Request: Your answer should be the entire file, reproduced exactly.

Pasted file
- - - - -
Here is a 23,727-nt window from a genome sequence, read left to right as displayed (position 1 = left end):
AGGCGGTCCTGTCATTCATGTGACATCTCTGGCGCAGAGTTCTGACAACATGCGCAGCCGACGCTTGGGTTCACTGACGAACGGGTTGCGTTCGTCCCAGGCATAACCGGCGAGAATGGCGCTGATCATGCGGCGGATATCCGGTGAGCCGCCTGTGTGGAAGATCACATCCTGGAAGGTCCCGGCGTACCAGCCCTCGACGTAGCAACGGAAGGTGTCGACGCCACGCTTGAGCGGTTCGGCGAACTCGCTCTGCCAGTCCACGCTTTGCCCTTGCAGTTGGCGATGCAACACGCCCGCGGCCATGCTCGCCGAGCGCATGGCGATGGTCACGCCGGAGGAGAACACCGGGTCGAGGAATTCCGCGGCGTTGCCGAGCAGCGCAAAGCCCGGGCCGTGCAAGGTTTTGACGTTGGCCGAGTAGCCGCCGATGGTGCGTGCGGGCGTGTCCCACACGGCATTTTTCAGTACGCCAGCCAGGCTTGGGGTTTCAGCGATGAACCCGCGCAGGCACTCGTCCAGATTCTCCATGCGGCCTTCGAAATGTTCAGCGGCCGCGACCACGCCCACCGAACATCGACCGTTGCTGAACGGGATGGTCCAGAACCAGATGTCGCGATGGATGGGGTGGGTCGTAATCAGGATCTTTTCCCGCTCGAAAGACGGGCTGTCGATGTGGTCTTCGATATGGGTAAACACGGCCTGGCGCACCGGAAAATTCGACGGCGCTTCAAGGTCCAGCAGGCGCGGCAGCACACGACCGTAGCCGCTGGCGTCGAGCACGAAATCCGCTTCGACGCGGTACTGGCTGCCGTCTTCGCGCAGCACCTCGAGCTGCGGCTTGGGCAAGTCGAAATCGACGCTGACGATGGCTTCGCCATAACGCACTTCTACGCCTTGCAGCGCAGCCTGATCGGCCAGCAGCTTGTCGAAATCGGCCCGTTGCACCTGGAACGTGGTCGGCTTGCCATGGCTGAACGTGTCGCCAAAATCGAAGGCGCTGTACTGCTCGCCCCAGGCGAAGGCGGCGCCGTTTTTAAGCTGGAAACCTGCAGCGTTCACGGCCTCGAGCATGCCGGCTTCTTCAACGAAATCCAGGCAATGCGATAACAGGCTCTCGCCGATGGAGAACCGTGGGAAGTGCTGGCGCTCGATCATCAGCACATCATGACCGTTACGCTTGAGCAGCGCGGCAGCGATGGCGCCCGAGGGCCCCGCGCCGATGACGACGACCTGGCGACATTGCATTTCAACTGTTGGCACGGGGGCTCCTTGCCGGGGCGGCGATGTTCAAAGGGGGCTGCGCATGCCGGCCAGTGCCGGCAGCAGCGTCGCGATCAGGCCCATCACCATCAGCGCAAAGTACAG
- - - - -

Here is a 23,727-nt window from a genome sequence, read left to right as displayed (position 1 = left end):
AGGCGGTCCTGTCATTCATGTGACATCTCTGGCGCAGAGTTCTGACAACATGCGCAGCCGACGCTTGGGTTCACTGACGAACGGGTTGCGTTCGTCCCAGGCATAACCGGCGAGAATGGCGCTGATCATGCGGCGGATATCCGGTGAGCCGCCTGTGTGGAAGATCACATCCTGGAAGGTCCCGGCGTACCAGCCCTCGACGTAGCAACGGAAGGTGTCGACGCCACGCTTGAGCGGTTCGGCGAACTCGCTCTGCCAGTCCACGCTTTGCCCTTGCAGTTGGCGATGCAACACGCCCGCGGCCATGCTCGCCGAGCGCATGGCGATGGTCACGCCGGAGGAGAACACCGGGTCGAGGAATTCCGCGGCGTTGCCGAGCAGCGCAAAGCCCGGGCCGTGCAAGGTTTTGACGTTGGCCGAGTAGCCGCCGATGGTGCGTGCGGGCGTGTCCCACACGGCATTTTTCAGTACGCCAGCCAGGCTTGGGGTTTCAGCGATGAACCCGCGCAGGCACTCGTCCAGATTCTCCATGCGGCCTTCGAAATGTTCAGCGGCCGCGACCACGCCCACCGAACATCGACCGTTGCTGAACGGGATGGTCCAGAACCAGATGTCGCGATGGATGGGGTGGGTCGTAATCAGGATCTTTTCCCGCTCGAAAGACGGGCTGTCGATGTGGTCTTCGATATGGGTAAACACGGCCTGGCGCACCGGAAAATTCGACGGCGCTTCAAGGTCCAGCAGGCGCGGCAGCACACGACCGTAGCCGCTGGCGTCGAGCACGAAATCCGCTTCGACGCGGTACTGGCTGCCGTCTTCGCGCAGCACCTCGAGCTGCGGCTTGGGCAAGTCGAAATCGACGCTGACGATGGCTTCGCCATAACGCACTTCTACGCCTTGCAGCGCAGCCTGATCGGCCAGCAGCTTGTCGAAATCGGCCCGTTGCACCTGGAACGTGGTCGGCTTGCCATGGCTGAACGTGTCGCCAAAATCGAAGGCGCTGTACTGCTCGCCCCAGGCGAAGGCGGCGCCGTTTTTAAGCTGGAAACCTGCAGCGTTCACGGCCTCGAGCATGCCGGCTTCTTCAACGAAATCCAGGCAATGCGATAACAGGCTCTCGCCGATGGAGAACCGTGGGAAGTGCTGGCGCTCGATCATCAGCACATCATGACCGTTACGCTTGAGCAGCGCGGCAGCGATGGCGCCCGAGGGCCCCGCGCCGATGACGACGACCTGGCGACATTGCATTTCAACTGTTGGCACGGGGGCTCCTTGCCGGGGCGGCGATGTTCAAAGGGGGCTGCGCATGCCGGCCAGTGCCGGCAGCAGCGTCGCGATCAGGCCCATCACCATCAGCGCAAAGTACAG